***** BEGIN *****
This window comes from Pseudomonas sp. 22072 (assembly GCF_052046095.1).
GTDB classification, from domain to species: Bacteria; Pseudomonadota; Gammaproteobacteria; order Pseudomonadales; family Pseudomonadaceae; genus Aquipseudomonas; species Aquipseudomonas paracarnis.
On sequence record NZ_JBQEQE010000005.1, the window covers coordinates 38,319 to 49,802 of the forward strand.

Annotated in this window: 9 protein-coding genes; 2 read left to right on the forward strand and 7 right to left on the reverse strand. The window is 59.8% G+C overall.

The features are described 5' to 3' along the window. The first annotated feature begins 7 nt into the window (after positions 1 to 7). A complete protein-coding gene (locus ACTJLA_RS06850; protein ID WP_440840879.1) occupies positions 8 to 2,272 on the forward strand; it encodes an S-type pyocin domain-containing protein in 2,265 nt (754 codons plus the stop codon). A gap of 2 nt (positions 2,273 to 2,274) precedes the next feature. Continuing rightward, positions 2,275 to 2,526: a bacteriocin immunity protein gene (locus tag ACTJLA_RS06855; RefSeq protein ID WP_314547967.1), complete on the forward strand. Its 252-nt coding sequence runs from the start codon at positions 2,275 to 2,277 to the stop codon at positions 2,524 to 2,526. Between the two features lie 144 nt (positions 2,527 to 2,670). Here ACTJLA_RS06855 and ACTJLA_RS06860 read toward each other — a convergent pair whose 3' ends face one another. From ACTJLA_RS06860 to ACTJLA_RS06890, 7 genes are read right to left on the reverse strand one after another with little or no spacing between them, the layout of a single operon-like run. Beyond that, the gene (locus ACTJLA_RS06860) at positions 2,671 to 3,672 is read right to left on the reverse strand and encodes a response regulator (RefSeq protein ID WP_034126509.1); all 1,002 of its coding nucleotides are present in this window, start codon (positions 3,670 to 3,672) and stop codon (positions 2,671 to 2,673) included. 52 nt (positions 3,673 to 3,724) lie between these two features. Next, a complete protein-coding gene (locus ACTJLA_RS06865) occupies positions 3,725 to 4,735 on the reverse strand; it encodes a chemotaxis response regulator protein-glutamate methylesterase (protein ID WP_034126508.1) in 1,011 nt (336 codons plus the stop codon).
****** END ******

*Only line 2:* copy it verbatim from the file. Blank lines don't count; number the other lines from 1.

GTDB classification, from domain to species: Bacteria; Pseudomonadota; Gammaproteobacteria; order Pseudomonadales; family Pseudomonadaceae; genus Aquipseudomonas; species Aquipseudomonas paracarnis.